11. ^According to the site, Steelyard Commons will have eight bus stops throughout. Granted that's not as desirable as a Red Line extension but the developers could have easily said "we're not accomodating public transportation, period". With Tremont's Community Circulator and other bus lines going through, car-free residents won't be shut out.


    Thanks MayDay. I totally forgot about using the Tremont Circulator to access the area. I wonder what other bus routes would be routed through the site? Looks like the 23 and the 81 are likely candidates. The 81 comes from the West Boulevard Rapid station (via West Blvd., Denison, West 65th, Storer and Trowbridge). The 23 comes from Parmatown Mall (via Ridgewood, Stumph, Snow, Hauderman, Tiedeman, Biddulph, Williamston, Memphis, Ridge, West 73rd, and Clark). All three should give decent transit access to the site from near-West Side neighborhoods.



  12. I think Noozer makes an important point. When someone advocates for rail investment, a strange thing happens in some people. I don't know if it's because they're accustomed to transportation monopolies (first railroads, now highways), but they seem to think we rail advocate want to swing the pendulum back to the other extreme. I think the goal is to get the pendulum as close to the center as we can, where a mix of interconnected modes of transportation are available so each can serve travelers in the most economically efficient way.


    I will never suggest that high-speed trains will replace airplanes over distances of 400 miles or more -- because they can't. But the only reason why there are six or seven daily round-trip flights between cities like Cleveland and Columbus is due to the lack of a federal development program for passenger rail. If we had such a program, airlines would book their connecting passengers on trains over such routes (like Continental does to/from the Newark NJ Airport station, from/to points all along Amtrak's Northeast Corridor).


    As you know, such short-haul flights are loss-leaders for the airlines. I did an estimate last year which showed that, if an airline tacked its own rail car to a 100-plus mph passenger train on a populous, short-haul route and connected its passengers directly with its flights at an airport rail station, the worse that the airline would do is break-even. On the high-end, the airline could earn a profit of up to $2 million per year in the scenario I envisioned. The reason why is the incremental cost to both the airline and the railroad for adding just one more car to a train is very small.


    I fear the airlines are getting into the same marketing myopia that hurt the railroads in the middle of the 20th century. The railroads saw their mission as running trains, rather than serving customers' needs. Now, the railroads own trucking companies, barge lines and communications operations, all of which is still connected to their core business. IMHO, the airlines need to make a similar re-evaluation of their marketing mix and determine how best to serve their customers best while achieving the greatest return for their shareholders. I suspect that, when they look at their balance sheets, NYMEX energy futures, the proximity of rail lines to a number of major airports, and talk to their customers about what they want when it comes to travel, they will expand their horizons to form partnerships with their one-time arch rivals -- the rail industry.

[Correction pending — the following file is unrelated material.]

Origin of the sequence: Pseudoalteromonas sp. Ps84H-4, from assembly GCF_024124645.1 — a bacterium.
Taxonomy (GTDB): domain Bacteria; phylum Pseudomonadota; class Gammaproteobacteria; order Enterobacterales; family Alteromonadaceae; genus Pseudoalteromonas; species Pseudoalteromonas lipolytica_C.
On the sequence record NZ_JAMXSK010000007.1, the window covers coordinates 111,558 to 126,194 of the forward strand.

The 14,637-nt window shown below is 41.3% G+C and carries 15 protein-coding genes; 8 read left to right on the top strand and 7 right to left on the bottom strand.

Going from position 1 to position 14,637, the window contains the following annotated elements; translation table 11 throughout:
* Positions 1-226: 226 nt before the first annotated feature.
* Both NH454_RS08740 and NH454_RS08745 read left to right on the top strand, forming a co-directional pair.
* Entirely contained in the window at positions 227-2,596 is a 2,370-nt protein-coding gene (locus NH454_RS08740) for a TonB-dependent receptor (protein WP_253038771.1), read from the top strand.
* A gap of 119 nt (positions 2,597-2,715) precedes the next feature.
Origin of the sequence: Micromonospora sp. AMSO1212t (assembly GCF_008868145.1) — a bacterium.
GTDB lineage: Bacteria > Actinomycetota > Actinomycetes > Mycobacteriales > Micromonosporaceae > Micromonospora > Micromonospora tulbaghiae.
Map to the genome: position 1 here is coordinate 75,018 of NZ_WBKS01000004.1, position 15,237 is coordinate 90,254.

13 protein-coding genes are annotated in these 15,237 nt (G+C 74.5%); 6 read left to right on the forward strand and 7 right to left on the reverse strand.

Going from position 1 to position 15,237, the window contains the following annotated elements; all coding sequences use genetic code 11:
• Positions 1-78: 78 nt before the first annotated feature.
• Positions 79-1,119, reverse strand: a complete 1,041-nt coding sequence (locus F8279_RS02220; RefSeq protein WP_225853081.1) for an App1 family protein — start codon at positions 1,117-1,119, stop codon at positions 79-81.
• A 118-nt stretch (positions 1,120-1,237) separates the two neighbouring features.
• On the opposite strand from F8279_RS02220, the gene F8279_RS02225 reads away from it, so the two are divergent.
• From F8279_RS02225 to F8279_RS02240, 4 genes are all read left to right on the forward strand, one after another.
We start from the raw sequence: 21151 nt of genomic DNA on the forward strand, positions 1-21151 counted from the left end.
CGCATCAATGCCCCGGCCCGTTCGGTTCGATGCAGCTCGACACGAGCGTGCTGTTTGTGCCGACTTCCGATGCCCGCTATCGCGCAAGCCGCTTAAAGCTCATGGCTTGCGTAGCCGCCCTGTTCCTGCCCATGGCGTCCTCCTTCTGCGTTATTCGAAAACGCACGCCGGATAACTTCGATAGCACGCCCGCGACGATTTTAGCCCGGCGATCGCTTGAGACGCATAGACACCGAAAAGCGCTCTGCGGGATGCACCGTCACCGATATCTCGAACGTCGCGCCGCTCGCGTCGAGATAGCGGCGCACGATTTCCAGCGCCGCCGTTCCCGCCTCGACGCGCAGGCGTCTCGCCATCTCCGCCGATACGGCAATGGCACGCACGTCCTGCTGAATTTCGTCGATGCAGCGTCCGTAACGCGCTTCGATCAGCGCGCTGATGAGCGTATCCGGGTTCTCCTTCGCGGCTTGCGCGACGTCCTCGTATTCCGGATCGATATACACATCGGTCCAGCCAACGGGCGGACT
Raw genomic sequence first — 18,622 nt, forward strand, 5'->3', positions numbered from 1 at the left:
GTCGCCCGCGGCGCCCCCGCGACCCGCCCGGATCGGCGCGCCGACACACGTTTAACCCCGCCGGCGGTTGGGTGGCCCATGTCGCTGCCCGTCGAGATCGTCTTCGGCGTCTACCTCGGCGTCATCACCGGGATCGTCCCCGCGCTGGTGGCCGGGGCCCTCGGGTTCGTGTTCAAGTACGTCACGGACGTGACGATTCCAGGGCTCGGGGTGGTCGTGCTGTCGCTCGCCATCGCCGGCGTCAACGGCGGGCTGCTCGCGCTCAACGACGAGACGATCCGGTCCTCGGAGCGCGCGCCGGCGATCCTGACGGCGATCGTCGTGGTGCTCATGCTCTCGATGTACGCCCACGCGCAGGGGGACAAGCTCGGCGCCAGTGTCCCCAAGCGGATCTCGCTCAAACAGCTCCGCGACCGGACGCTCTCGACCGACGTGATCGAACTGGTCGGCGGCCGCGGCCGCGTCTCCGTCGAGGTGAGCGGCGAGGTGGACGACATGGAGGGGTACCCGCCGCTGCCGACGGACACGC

13. It would be nice if the West 117th/I-90 retail development is done in a similar manner. It's such a close walk from the Rapid station. On the other hand, Steelyard Commons is accessible only by car, for now (but will be accessible by bike path and Cuyahoga Valley Scenic Railroad in the near future). The Rapid station, however, is there now and will go under the reconstructive knife starting next month.



  14. Exactly. That's why I suggested doing something unique with the convention in my earlier message posted at:




    I just think that downtown Cleveland needs something other than just a place for conventions and trade shows. It needs to think more creatively and responsively to the region's needs -- not try to compete with other, better-positioned cities in a nationally stagnant convention marketplace.


    To me, this whole thing sounds like Cleveland officials saw what Pittsburgh has built, or what Cincinnati is building and said "I want one of those, too!" I had hoped they would have looked at their own facility and its environs and said, "what can we do to convert our convention center from a place where people around the nation come to meet, to one that's uniquely ours, where Clevelanders come to meet, collaborate, innovate and build a better community?"


    That's the question they should be asking.



  15. The roster at the top of this string was updated today with the addition of a new site for the CMHA residential tower, atop the West 25th-Ohio City station. I suspect the site is actually going to be adjacent to the station building, but possibly above the station's trackside platforms. There also is vacant land immediately west of the station platforms, where the western approach tracks for railroad passenger trains to Cleveland Union Terminal once were. Does anyone have more information on this?



  16. Very cool. But I'm surprised they don't have a model showing the development for the north side of Detroit Road, where Fairchild Chevy's new car showroom and service department were located. According to Rysar's website, that's where the street-level retail would be located, with the housing above, as well as a plaza opening toward the brownstone apartments to the north. I'm anxious to see a 3-D representation of it.